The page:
I’m sure many blogs on Stockholm trips have had that title! I did not, however, go to IKEA while in Sweden, I had an ABBA experience, but more on that later.
I went to Stockholm for work, we had a Force Health Protection meeting there for most of the week, and the agenda was pretty packed so there was limited time for sight-seeing. My travel day started with a wake-up at around 0500 to finish up my packing and lock up the house for the week…then a bus to the train station…then a train to the airport. When I showed up at the Brussels airport, I saw that my flight was cancelled…wonderful. I love direct flights and hate layovers, and now I was flying through Denmark…no harm in the end, as everything was on-time and there were no hassles.
I was expecting high prices being in Scandinavia, but the trip from the airport to the hotel was ridiculous…ticket for airport train to central train station = 25 euro…cab ride from the train station to the hotel = 30 euro. The hotel was a bit out of the way, but still only a 20 minute walk to the main area of Stockholm, by the river.
I checked out this area in the few free hours I had before the ‘icebreaker social’ we had scheduled for the meeting. The icebreaker was a bit mundane, as not many people showed up and it was a very dark, subdued setting. The first day of the meeting was intense, especially halfway through the day when I had some stomach problems, likely due to the preponderance of airport food the previous day. I recovered just in time to give two of my three presentations for the meeting…everything went great.
We had a hosted dinner at the Swedish officer’s club in the evening…it was a really beautiful building. I got some video of a toast we had for our retiring Swedish colleague, and took another video (not posted by request) of a very risque song done by the French officers. The main course for everyone but me was reindeer…never seen that before! We wrapped up the night back at the hotel over a few beers…I felt sorry for the Dutch officer that missed the last metro and had to walk an hour back to his hotel…lesson learned, the metro in Sweden stops at midnight on weeknights!
The next day we spent the morning at the European Centre for Disease Prevention and Control…basically Europe’s version of the CDC in Atlanta. The nerd in me loved this, as we got updates on diseases like Ebola and Lassa fever….two diseases I remember reading about that got me into my current profession. I admit I was surprised that most of their updates on the current Ebola outbreak came from Twitter of all things…I wonder if CDC in Atlanta does this. I left the tour still not really knowing what their role was…it seemed as if they duplicated a lot of work other organizations were already doing.
I had an incredible veggie burger for lunch, did my last presentation, finished up at around 5:00 and I prepared for an evening out with a couple guys from the meeting. We ended up having some great Japanese food for dinner, then closing out the night at a place called ‘Soap Bar’, which kept getting progressively more crowded until I finally left at around midnight.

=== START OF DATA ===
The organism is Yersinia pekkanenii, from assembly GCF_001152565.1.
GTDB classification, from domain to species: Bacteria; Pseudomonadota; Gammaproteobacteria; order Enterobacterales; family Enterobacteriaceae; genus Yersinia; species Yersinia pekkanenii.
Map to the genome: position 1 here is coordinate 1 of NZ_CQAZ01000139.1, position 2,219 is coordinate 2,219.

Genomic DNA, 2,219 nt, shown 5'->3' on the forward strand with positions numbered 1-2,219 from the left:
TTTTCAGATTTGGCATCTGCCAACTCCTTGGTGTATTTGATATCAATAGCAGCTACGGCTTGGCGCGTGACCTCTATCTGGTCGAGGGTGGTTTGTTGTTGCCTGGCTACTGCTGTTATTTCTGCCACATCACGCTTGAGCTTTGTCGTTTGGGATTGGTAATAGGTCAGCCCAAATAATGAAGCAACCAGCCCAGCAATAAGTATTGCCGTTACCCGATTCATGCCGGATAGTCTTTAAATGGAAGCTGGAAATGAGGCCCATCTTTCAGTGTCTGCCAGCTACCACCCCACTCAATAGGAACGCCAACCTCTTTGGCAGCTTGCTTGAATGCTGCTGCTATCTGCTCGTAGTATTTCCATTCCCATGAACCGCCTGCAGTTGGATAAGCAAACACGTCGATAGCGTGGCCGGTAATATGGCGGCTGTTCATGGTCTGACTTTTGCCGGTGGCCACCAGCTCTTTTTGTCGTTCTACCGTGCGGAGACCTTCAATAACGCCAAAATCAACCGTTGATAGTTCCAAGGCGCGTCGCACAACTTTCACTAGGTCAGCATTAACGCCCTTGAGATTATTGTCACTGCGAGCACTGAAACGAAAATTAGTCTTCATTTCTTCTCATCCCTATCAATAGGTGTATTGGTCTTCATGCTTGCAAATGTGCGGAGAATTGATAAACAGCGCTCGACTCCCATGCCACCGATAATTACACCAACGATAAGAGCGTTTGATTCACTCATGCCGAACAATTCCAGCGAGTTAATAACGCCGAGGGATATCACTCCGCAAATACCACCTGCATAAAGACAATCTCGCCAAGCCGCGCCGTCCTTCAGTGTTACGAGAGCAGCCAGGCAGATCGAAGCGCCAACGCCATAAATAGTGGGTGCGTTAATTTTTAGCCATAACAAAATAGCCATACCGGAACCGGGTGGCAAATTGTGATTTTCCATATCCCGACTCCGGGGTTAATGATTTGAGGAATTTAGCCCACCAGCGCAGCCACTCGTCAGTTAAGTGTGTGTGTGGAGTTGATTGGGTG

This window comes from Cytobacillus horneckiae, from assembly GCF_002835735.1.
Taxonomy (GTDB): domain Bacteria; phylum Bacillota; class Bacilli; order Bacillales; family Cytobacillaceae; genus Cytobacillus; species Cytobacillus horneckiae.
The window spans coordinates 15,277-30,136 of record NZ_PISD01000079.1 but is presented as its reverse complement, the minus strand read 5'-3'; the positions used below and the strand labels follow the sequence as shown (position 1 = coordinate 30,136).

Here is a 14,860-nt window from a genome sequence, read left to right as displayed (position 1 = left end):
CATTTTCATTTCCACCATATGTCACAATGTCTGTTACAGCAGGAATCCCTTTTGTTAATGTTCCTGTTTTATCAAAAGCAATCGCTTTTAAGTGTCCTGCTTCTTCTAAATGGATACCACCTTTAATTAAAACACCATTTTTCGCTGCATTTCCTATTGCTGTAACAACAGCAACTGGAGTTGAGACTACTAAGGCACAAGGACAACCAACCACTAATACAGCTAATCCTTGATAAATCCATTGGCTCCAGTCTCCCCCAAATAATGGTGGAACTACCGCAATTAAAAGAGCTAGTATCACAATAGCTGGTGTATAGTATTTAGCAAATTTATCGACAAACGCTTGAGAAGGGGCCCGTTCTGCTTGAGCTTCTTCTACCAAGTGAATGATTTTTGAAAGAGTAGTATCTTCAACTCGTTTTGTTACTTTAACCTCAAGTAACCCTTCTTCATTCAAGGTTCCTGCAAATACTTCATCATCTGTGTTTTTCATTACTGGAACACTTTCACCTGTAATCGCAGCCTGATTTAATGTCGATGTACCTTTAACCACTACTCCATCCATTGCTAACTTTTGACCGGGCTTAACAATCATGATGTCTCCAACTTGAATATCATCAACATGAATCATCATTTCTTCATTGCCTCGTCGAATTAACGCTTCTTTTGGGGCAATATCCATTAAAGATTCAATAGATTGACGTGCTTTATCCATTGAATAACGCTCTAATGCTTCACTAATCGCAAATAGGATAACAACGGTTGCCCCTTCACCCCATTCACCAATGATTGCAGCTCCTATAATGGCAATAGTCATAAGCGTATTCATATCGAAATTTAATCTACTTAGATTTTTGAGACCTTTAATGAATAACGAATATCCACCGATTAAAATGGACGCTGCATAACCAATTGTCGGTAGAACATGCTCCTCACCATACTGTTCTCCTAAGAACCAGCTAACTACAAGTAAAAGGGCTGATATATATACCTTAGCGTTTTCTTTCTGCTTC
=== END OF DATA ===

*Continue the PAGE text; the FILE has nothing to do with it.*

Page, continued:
The last day was only a half-day at the meeting, then me getting the afternoon off for some sightseeing. I raced over the bridge to the island where all the museums were, and was immediately struck by the beauty of the Nordic museum…which I didn’t go into due to limited time. My first stop was the Vasa Museum, which houses the best preserved shipwreck in the world. It wasn’t a very heroic crash. The ship sank nearly immediately after leaving port in the year 1628. The cause of the sinking was never determined, but the science of shipbuilding wasn’t as progressed back then, so the prevailing theory is that the center of gravity was off and the ship became unstable. The ship is on display, in all of its glory! It was a good time…very well done museum.
The other museum I hit was, of course, the ABBA museum. Now I was never a fan, but as an overall music snob I had to see the museum of Sweden’s greatest band. I ended up doing a recording of ‘Dancing Queen’, which no one will probably ever hear as it came out well below my expectations. I dug it here, even though their music sounds like classic AM radio (i.e. elevator music), you have to appreciate the passion their home country has for them. I think the only other bands to make it from Sweden were Roxette and Europe…so ABBA wins a rather soft competition for best band in Sweden. I was accosted by an angry, militant museum employee who first yelled at me for recording a video inside, then screamed at me for using my flash…this idiot needs to be reminded he works at the ABBA museum, not the Louvre.
I wrapped up my Swedish experience and got set to fly out the next day. The meeting was fun, I really like the group we have, and we meet twice a year so I have two meetings left. I thought Sweden was okay, but I don’t think the people are that curious about outsiders…not that they are rude, just very indifferent to everything non-Sweden…this could be why they’ve been neutral in so many wars. Bottom line, this will likely be my only experience in Sweden, and overall it was ‘not bad’.